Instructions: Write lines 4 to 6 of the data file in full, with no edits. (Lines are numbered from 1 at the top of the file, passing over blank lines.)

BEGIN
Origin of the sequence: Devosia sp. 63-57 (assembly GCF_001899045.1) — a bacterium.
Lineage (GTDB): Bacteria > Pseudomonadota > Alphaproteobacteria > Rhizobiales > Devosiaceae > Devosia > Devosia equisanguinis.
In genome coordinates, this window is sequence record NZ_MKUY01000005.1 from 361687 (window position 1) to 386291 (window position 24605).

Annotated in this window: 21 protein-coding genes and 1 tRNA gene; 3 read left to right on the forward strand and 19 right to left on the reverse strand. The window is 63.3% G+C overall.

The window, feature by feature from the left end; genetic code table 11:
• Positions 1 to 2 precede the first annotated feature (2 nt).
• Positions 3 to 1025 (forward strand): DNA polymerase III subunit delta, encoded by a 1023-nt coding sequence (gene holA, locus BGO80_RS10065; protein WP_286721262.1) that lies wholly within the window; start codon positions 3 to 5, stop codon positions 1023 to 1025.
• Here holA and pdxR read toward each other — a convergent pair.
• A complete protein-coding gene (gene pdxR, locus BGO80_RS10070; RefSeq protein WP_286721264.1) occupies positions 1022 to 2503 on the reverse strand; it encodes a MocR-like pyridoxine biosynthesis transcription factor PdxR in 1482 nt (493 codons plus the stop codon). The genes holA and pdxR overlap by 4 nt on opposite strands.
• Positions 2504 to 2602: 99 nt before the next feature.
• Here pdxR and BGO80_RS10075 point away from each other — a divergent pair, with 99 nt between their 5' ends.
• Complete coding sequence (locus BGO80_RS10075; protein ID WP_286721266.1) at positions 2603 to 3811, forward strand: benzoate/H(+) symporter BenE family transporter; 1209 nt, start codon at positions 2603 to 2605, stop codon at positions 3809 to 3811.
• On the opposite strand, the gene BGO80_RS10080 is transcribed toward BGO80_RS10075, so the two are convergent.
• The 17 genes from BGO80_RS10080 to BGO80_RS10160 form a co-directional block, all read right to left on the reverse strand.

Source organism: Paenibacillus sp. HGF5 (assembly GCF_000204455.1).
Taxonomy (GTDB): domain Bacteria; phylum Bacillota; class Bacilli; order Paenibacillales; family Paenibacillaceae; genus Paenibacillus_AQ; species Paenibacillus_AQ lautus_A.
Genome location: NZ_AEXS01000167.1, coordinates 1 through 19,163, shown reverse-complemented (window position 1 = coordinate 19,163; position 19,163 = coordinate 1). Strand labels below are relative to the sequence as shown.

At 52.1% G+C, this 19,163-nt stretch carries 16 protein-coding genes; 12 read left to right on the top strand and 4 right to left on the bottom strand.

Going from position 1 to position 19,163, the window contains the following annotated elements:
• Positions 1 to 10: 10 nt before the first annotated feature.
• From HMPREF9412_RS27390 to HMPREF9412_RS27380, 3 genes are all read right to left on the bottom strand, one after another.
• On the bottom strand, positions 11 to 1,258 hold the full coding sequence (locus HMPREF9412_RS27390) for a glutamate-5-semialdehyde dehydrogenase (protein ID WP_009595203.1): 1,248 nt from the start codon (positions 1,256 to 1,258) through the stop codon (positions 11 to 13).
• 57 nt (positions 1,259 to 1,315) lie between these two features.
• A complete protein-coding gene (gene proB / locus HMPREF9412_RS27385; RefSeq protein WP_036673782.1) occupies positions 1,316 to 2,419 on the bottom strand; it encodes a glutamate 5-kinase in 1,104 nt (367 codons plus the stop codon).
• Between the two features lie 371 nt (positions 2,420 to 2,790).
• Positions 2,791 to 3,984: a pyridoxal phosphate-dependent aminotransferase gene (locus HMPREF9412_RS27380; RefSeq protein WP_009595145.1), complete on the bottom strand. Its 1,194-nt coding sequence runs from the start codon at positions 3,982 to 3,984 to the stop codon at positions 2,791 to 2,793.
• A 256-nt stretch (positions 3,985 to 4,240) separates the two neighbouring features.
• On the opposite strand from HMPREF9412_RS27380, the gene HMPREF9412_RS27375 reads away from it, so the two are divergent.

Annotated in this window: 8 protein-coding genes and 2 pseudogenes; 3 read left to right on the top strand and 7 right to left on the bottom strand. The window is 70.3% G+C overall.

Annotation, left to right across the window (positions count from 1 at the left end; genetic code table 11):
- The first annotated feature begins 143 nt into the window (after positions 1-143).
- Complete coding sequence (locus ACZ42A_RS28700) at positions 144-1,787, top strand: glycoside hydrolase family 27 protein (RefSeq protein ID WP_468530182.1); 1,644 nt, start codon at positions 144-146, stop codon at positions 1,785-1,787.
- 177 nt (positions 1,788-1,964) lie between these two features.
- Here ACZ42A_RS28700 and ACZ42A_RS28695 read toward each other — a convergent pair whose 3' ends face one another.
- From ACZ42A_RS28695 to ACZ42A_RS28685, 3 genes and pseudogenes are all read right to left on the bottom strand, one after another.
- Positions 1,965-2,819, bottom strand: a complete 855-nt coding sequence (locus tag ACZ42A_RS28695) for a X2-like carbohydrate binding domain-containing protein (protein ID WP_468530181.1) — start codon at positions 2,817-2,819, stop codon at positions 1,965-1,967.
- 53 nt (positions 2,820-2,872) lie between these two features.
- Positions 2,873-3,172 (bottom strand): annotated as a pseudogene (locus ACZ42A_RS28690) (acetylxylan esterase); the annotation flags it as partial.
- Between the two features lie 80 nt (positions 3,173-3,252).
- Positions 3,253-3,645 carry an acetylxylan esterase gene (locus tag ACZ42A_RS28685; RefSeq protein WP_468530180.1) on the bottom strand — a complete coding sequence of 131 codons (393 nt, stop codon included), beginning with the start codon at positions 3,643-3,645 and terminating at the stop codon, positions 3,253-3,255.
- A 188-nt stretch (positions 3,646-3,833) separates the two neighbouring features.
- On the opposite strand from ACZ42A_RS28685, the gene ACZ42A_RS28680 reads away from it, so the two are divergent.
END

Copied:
Annotated in this window: 21 protein-coding genes and 1 tRNA gene; 3 read left to right on the forward strand and 19 right to left on the reverse strand. The window is 63.3% G+C overall.

The window, feature by feature from the left end; genetic code table 11:
• Positions 1 to 2 precede the first annotated feature (2 nt).